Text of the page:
"Well, if you can't tell that you must be a bigger sapskull than I knew!" said his lordship disgustedly. He pulled off his mask, and called over his shoulder: "Bubbled, Corny!"
"There, what did I tell you?" said Mr Fancot, putting up the weapon with which he had been covering the coachman, and riding up to bow politely to the occupants of the carriage. "You ought to have let me do the trick, dear boy: I said her ladyship would recognise you!"
"Well, I don't know how the devil she should!" said the Viscount,considerably put-out.
"Oh, Dy, how absurd you are!" Nell exclaimed, trying not to laugh."The moonlight was shining on the ring Mama gave you when you came of age! And then you said Not you! to Letty! Of course I recognised you!"



One genre I didn't mention last week is the Regency Romance period which flourished between 1811 to 1820's during the shift from the aristocratic Age of Enlightenment to the artistic movement of Romanticism.  Since the period overlapped the Napoleonic wars, writers expanded on themes of the drama of wounded soldiers, mystery, adventure and of course, romance.  Regency romances are light and fluffy reads and since most are set in England, hence the term Flufferton Abbey. 

The queen of the Regency Romance is undoubtedly Georgette Heyer.  Although Jane Austen lived and wrote her books during the 1800's, Heyer created the Regency England genre of romance novels. Back when I was a teen in the 70's, Harlequin romances and historical romances were my favorite reads and I actually still have a few in my shelves, all yellowed and well read. 


Authors to check out,  besides Jane Austen and Georgette Heyer,  are Julie Quinn, Mary Balogh, and Loretta Chase to name a few.  Be sure to peruse  Goodreads list of  Popular Regency books.  And we can't forget the classic authors whose best known works were written during the Regency period: Percy Bysshe Shelley and Sir Walter Scott as well as poets Lord Byron, William Blake and John Keats.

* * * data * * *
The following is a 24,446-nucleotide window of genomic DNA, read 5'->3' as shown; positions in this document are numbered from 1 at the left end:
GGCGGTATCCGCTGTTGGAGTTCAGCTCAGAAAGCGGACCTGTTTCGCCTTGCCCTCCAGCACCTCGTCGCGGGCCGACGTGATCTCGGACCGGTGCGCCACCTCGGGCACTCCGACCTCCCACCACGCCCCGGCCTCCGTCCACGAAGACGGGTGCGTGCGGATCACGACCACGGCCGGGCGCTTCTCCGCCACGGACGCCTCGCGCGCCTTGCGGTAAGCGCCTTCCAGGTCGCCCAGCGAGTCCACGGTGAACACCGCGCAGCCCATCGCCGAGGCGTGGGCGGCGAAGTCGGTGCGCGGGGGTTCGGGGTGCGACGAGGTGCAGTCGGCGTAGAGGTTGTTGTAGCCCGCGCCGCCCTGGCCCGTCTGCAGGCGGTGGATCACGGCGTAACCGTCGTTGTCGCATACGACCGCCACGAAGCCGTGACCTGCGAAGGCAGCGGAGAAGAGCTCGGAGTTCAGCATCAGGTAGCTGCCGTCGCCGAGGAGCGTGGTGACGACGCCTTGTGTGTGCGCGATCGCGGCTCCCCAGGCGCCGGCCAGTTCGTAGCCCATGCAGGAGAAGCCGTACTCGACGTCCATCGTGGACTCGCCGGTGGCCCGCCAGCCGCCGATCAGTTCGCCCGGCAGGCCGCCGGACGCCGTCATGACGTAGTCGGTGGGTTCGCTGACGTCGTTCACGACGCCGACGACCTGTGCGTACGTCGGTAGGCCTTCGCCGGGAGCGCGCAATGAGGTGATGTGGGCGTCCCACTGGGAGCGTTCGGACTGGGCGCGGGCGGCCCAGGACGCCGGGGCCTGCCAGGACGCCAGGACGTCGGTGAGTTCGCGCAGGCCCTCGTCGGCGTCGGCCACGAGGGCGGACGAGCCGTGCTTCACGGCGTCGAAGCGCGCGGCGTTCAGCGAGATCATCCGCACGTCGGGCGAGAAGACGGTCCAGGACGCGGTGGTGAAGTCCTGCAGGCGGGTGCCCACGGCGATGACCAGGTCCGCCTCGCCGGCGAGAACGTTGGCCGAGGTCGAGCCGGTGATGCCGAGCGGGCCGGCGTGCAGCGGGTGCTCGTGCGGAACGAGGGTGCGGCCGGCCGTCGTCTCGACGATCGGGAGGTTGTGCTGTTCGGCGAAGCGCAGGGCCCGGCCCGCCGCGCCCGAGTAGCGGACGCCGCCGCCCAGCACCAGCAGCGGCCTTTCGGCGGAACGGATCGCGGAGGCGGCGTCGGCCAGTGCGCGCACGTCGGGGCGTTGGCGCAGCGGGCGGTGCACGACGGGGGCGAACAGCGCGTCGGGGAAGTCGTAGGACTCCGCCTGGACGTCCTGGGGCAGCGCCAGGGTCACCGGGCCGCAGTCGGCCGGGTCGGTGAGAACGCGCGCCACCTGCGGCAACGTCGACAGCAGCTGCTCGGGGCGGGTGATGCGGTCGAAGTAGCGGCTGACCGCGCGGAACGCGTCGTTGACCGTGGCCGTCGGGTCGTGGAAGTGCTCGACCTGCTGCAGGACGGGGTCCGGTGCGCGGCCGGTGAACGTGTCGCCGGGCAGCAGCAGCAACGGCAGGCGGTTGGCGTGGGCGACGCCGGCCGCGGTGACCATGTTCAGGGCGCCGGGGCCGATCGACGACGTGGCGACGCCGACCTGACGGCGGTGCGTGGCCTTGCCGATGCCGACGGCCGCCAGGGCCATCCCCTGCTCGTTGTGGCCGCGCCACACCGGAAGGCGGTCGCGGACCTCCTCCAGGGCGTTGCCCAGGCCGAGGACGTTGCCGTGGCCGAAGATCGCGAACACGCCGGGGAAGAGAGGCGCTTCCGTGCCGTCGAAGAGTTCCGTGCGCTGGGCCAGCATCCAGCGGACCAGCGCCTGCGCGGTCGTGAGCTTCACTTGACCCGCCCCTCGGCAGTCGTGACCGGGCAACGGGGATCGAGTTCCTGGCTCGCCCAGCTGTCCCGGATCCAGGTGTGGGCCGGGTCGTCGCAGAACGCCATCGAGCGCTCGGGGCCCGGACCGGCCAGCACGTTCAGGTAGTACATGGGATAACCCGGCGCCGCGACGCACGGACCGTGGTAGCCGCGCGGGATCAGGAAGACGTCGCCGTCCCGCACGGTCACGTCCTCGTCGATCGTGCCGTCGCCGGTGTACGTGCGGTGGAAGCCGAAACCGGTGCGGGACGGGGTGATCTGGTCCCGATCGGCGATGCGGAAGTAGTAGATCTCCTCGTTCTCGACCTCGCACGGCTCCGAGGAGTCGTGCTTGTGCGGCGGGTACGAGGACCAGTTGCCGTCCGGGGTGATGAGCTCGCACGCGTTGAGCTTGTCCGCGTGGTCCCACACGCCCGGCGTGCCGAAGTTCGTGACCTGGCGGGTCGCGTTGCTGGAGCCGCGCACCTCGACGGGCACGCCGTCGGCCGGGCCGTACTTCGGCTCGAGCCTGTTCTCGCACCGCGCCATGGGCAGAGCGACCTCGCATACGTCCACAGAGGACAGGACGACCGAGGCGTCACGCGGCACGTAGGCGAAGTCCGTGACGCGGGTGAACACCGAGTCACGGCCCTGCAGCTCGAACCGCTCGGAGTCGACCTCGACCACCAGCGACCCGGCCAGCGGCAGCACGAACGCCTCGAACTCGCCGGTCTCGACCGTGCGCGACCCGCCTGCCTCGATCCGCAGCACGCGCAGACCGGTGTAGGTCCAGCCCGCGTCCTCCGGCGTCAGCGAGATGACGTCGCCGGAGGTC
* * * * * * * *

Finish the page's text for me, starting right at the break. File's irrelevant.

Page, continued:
Join me in flufferton abbey this month and read a book from the regency era. 

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Sunday, August 10, 2014

BW33: Armchair Traveling through the 19th century



The 19th century, from 1801 to 1900, brought us the continued development of the United States and Canada,  civil war between the north and the south and ending of slavery; the Victorian age with the reign of Queen Victoria, and the Golden Age of romanticism and poetry in Russia.

Alexander Puskin pushed Russian literature to a whole new level and influenced a new generation of poets including Aleksey Konstantinovich Tolstoy (2nd cousin to Leo Tolstoy), Mikhail Yuryevich Lermontov and Konstantin Nikolayevich Batyushkov to name a few.